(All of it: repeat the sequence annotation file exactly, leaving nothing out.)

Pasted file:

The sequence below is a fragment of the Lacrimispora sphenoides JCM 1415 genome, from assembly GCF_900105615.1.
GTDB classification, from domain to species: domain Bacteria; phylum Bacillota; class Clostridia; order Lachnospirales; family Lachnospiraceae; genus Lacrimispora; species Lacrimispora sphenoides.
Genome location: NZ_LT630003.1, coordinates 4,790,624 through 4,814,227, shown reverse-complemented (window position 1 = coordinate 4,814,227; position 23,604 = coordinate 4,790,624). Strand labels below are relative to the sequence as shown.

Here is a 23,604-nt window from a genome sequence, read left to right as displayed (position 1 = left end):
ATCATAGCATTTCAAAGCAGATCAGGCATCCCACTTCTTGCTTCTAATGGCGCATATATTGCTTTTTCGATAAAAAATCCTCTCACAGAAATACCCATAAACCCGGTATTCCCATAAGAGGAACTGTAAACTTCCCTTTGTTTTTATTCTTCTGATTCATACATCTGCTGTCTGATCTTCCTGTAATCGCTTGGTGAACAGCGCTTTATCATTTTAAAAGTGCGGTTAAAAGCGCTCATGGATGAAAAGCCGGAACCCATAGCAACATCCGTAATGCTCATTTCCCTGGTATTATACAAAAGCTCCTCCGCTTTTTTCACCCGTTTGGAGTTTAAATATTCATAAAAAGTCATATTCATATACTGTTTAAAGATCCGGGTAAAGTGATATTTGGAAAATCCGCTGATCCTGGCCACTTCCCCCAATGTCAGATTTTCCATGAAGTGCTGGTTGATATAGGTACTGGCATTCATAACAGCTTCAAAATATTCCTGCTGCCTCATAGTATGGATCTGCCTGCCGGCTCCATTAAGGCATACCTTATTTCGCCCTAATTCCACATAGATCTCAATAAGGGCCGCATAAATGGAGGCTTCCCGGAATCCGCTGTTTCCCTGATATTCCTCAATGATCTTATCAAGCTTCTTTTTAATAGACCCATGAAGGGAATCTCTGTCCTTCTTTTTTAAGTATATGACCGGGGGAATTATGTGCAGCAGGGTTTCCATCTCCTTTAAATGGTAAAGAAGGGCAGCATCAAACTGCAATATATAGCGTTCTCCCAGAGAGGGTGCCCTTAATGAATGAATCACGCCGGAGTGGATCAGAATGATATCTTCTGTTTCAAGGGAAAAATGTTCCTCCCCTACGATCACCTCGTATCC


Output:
The sequence below is a fragment of the Lacrimispora sphenoides JCM 1415 genome, from assembly GCF_900105615.1.
GTDB classification, from domain to species: domain Bacteria; phylum Bacillota; class Clostridia; order Lachnospirales; family Lachnospiraceae; genus Lacrimispora; species Lacrimispora sphenoides.
Genome location: NZ_LT630003.1, coordinates 4,790,624 through 4,814,227, shown reverse-complemented (window position 1 = coordinate 4,814,227; position 23,604 = coordinate 4,790,624). Strand labels below are relative to the sequence as shown.

Here is a 23,604-nt window from a genome sequence, read left to right as displayed (position 1 = left end):
ATCATAGCATTTCAAAGCAGATCAGGCATCCCACTTCTTGCTTCTAATGGCGCATATATTGCTTTTTCGATAAAAAATCCTCTCACAGAAATACCCATAAACCCGGTATTCCCATAAGAGGAACTGTAAACTTCCCTTTGTTTTTATTCTTCTGATTCATACATCTGCTGTCTGATCTTCCTGTAATCGCTTGGTGAACAGCGCTTTATCATTTTAAAAGTGCGGTTAAAAGCGCTCATGGATGAAAAGCCGGAACCCATAGCAACATCCGTAATGCTCATTTCCCTGGTATTATACAAAAGCTCCTCCGCTTTTTTCACCCGTTTGGAGTTTAAATATTCATAAAAAGTCATATTCATATACTGTTTAAAGATCCGGGTAAAGTGATATTTGGAAAATCCGCTGATCCTGGCCACTTCCCCCAATGTCAGATTTTCCATGAAGTGCTGGTTGATATAGGTACTGGCATTCATAACAGCTTCAAAATATTCCTGCTGCCTCATAGTATGGATCTGCCTGCCGGCTCCATTAAGGCATACCTTATTTCGCCCTAATTCCACATAGATCTCAATAAGGGCCGCATAAATGGAGGCTTCCCGGAATCCGCTGTTTCCCTGATATTCCTCAATGATCTTATCAAGCTTCTTTTTAATAGACCCATGAAGGGAATCTCTGTCCTTCTTTTTTAAGTATATGACCGGGGGAATTATGTGCAGCAGGGTTTCCATCTCCTTTAAATGGTAAAGAAGGGCAGCATCAAACTGCAATATATAGCGTTCTCCCAGAGAGGGTGCCCTTAATGAATGAATCACGCCGGAGTGGATCAGAATGATATCTTCTGTTTCAAGGGAAAAATGTTCCTCCCCTACGATCACCTCGTATCC